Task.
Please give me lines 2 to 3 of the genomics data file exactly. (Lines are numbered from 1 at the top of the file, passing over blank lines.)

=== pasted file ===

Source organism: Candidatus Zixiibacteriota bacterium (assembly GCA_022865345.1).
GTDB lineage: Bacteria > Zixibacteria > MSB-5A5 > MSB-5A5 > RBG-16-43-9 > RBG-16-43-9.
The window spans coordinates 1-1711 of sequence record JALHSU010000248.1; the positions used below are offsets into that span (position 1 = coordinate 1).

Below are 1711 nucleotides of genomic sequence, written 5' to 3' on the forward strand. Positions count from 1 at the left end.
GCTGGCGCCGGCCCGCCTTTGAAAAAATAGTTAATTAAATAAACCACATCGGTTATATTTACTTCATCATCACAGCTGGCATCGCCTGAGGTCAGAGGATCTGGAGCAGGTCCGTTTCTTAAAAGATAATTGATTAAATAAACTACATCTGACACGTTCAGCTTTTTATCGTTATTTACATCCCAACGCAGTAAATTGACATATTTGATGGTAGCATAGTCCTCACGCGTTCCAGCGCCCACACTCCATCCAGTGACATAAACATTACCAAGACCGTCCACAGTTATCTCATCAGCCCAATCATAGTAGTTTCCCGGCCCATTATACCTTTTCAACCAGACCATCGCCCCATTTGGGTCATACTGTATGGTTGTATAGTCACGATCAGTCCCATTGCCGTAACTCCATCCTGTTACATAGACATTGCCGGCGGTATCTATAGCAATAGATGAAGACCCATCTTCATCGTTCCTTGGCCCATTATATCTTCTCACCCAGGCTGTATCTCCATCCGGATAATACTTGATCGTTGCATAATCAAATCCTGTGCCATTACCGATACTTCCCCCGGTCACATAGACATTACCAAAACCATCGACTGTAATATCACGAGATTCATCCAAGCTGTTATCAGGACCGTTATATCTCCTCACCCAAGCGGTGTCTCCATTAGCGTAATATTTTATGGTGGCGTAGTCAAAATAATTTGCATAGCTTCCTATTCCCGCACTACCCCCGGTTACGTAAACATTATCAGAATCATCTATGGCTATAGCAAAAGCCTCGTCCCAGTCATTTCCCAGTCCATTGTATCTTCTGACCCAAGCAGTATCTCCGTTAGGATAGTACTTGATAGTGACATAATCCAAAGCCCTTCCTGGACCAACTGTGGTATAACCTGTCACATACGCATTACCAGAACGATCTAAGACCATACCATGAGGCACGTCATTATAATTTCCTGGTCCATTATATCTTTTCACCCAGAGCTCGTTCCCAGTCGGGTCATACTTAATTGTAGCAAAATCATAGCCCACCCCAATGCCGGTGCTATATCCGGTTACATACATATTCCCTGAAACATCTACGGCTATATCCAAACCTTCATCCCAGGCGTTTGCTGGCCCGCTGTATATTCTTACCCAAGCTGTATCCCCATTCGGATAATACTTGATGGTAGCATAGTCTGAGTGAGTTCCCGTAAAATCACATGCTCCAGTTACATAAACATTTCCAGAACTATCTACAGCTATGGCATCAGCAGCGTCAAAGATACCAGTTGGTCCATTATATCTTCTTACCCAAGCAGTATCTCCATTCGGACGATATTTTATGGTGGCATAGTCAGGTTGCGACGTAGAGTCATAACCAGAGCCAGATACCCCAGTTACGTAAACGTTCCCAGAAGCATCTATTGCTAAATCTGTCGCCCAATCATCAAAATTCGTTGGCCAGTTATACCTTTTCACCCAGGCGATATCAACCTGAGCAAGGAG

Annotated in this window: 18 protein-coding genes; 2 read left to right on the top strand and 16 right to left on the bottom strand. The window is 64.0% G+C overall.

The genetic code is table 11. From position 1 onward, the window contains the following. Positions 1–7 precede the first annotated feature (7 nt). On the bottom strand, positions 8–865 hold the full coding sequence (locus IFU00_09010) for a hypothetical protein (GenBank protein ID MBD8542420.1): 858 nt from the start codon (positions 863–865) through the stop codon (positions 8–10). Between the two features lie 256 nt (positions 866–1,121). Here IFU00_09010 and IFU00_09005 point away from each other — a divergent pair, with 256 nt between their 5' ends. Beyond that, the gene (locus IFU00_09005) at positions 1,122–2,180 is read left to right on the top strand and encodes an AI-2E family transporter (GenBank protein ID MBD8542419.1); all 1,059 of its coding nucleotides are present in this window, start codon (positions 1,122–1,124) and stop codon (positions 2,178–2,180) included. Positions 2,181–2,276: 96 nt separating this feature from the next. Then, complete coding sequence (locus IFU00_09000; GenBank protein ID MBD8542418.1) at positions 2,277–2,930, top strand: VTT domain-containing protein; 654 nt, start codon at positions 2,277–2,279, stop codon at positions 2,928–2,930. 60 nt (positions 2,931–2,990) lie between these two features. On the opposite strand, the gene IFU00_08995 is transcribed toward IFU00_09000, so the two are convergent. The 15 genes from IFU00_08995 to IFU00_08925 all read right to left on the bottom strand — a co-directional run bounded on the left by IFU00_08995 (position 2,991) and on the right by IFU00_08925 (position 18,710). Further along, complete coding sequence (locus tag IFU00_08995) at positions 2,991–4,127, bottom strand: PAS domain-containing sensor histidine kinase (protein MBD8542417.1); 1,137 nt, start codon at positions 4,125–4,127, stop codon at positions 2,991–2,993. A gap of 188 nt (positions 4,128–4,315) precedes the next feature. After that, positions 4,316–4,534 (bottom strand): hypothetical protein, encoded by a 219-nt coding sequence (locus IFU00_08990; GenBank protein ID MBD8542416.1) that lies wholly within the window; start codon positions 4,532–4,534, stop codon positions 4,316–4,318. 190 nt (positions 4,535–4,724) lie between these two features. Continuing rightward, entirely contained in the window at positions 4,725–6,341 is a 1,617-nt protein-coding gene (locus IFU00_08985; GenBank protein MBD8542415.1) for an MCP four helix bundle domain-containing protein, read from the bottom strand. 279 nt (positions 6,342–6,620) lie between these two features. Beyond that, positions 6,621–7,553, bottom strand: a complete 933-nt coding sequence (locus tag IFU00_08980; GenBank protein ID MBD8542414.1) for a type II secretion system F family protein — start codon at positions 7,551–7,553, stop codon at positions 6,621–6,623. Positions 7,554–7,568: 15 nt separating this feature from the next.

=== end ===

GTDB lineage: Bacteria > Zixibacteria > MSB-5A5 > MSB-5A5 > RBG-16-43-9 > RBG-16-43-9.
The window spans coordinates 1-1711 of sequence record JALHSU010000248.1; the positions used below are offsets into that span (position 1 = coordinate 1).